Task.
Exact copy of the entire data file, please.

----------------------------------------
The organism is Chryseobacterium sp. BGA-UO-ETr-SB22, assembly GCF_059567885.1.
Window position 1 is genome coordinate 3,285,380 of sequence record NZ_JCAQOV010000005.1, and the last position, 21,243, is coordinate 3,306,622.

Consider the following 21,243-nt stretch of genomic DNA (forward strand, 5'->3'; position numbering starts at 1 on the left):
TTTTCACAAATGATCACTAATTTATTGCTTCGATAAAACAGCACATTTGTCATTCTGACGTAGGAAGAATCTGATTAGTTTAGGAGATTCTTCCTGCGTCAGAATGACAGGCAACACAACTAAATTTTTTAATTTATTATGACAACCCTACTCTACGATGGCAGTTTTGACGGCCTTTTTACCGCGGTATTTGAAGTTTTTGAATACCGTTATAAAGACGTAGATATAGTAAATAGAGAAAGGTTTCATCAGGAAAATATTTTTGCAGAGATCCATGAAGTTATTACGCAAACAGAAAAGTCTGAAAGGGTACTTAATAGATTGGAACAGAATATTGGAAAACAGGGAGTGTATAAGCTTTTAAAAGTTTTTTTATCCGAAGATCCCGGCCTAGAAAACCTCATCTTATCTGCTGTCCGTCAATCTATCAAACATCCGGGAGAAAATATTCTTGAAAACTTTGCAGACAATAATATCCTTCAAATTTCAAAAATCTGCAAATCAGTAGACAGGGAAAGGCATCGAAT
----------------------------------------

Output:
The organism is Chryseobacterium sp. BGA-UO-ETr-SB22, assembly GCF_059567885.1.
Window position 1 is genome coordinate 3,285,380 of sequence record NZ_JCAQOV010000005.1, and the last position, 21,243, is coordinate 3,306,622.

Consider the following 21,243-nt stretch of genomic DNA (forward strand, 5'->3'; position numbering starts at 1 on the left):
TTTTCACAAATGATCACTAATTTATTGCTTCGATAAAACAGCACATTTGTCATTCTGACGTAGGAAGAATCTGATTAGTTTAGGAGATTCTTCCTGCGTCAGAATGACAGGCAACACAACTAAATTTTTTAATTTATTATGACAACCCTACTCTACGATGGCAGTTTTGACGGCCTTTTTACCGCGGTATTTGAAGTTTTTGAATACCGTTATAAAGACGTAGATATAGTAAATAGAGAAAGGTTTCATCAGGAAAATATTTTTGCAGAGATCCATGAAGTTATTACGCAAACAGAAAAGTCTGAAAGGGTACTTAATAGATTGGAACAGAATATTGGAAAACAGGGAGTGTATAAGCTTTTAAAAGTTTTTTTATCCGAAGATCCCGGCCTAGAAAACCTCATCTTATCTGCTGTCCGTCAATCTATCAAACATCCGGGAGAAAATATTCTTGAAAACTTTGCAGACAATAATATCCTTCAAATTTCAAAAATCTGCAAATCAGTAGACAGGGAAAGGCATCGAAT